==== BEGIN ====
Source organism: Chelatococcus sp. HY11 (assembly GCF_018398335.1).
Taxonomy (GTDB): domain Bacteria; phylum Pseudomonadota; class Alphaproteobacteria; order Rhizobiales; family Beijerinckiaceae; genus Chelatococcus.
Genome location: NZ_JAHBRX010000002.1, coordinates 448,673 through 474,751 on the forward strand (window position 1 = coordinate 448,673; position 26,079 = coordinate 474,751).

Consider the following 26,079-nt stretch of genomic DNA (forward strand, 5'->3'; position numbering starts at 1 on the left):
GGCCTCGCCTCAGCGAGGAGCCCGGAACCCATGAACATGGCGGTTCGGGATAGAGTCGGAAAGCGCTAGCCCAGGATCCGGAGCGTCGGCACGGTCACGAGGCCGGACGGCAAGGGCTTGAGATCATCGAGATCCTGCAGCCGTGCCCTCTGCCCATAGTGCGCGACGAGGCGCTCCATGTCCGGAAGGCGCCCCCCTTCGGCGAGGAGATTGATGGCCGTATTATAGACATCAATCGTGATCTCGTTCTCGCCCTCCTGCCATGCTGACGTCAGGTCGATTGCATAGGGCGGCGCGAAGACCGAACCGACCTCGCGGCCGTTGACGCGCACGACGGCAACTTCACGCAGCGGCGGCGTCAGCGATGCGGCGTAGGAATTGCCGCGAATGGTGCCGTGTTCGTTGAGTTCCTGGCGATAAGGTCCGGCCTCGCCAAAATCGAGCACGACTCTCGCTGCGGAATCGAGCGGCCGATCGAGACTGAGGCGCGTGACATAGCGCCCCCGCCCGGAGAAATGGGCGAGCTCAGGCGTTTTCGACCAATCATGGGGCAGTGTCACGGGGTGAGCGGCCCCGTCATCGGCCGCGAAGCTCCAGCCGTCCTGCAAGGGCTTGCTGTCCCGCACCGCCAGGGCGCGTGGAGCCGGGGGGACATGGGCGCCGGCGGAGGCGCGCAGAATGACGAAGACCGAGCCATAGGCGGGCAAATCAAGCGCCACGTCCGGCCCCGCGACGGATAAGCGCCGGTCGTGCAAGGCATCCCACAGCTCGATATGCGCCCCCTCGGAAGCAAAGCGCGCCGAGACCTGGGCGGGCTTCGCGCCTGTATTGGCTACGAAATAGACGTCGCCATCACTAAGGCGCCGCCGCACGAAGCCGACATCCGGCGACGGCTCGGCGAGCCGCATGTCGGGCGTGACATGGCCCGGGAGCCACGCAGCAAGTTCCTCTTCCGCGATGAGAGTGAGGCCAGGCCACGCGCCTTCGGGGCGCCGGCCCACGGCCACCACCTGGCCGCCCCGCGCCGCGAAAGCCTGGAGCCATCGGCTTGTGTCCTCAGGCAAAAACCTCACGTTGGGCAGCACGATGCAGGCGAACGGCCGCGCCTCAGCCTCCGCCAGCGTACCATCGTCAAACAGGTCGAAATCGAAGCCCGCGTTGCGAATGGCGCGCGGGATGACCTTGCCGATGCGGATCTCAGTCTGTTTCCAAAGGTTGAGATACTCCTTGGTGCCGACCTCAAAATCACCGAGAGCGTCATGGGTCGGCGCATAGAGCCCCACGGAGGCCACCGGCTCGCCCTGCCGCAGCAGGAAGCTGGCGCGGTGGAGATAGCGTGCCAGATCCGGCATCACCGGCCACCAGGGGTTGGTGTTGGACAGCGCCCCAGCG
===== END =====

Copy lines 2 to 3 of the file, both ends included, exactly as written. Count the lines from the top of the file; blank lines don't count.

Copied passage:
Taxonomy (GTDB): domain Bacteria; phylum Pseudomonadota; class Alphaproteobacteria; order Rhizobiales; family Beijerinckiaceae; genus Chelatococcus.
Genome location: NZ_JAHBRX010000002.1, coordinates 448,673 through 474,751 on the forward strand (window position 1 = coordinate 448,673; position 26,079 = coordinate 474,751).